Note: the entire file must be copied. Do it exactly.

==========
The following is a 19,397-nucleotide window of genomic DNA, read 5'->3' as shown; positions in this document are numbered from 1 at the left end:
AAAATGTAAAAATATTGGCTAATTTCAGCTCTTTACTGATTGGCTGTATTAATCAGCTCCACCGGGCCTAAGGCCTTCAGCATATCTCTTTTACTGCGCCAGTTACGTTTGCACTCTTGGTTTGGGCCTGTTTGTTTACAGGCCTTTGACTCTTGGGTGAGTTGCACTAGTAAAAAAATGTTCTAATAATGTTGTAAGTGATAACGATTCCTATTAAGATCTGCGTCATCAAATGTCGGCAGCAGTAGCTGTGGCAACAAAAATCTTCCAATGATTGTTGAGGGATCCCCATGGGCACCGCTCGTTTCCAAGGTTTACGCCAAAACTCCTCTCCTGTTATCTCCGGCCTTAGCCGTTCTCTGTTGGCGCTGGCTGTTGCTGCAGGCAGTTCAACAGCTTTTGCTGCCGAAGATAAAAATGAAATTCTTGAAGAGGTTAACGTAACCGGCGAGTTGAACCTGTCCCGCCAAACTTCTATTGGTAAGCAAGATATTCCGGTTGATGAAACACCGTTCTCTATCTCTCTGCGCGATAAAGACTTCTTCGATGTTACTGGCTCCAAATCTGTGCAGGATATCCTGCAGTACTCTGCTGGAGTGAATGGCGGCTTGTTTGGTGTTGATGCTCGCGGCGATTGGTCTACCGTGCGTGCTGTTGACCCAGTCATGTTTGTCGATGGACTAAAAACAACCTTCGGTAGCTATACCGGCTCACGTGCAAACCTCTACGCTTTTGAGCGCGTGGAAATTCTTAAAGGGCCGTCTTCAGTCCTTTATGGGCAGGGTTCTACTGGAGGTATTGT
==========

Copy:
The following is a 19,397-nucleotide window of genomic DNA, read 5'->3' as shown; positions in this document are numbered from 1 at the left end:
AAAATGTAAAAATATTGGCTAATTTCAGCTCTTTACTGATTGGCTGTATTAATCAGCTCCACCGGGCCTAAGGCCTTCAGCATATCTCTTTTACTGCGCCAGTTACGTTTGCACTCTTGGTTTGGGCCTGTTTGTTTACAGGCCTTTGACTCTTGGGTGAGTTGCACTAGTAAAAAAATGTTCTAATAATGTTGTAAGTGATAACGATTCCTATTAAGATCTGCGTCATCAAATGTCGGCAGCAGTAGCTGTGGCAACAAAAATCTTCCAATGATTGTTGAGGGATCCCCATGGGCACCGCTCGTTTCCAAGGTTTACGCCAAAACTCCTCTCCTGTTATCTCCGGCCTTAGCCGTTCTCTGTTGGCGCTGGCTGTTGCTGCAGGCAGTTCAACAGCTTTTGCTGCCGAAGATAAAAATGAAATTCTTGAAGAGGTTAACGTAACCGGCGAGTTGAACCTGTCCCGCCAAACTTCTATTGGTAAGCAAGATATTCCGGTTGATGAAACACCGTTCTCTATCTCTCTGCGCGATAAAGACTTCTTCGATGTTACTGGCTCCAAATCTGTGCAGGATATCCTGCAGTACTCTGCTGGAGTGAATGGCGGCTTGTTTGGTGTTGATGCTCGCGGCGATTGGTCTACCGTGCGTGCTGTTGACCCAGTCATGTTTGTCGATGGACTAAAAACAACCTTCGGTAGCTATACCGGCTCACGTGCAAACCTCTACGCTTTTGAGCGCGTGGAAATTCTTAAAGGGCCGTCTTCAGTCCTTTATGGGCAGGGTTCTACTGGAGGTATTGT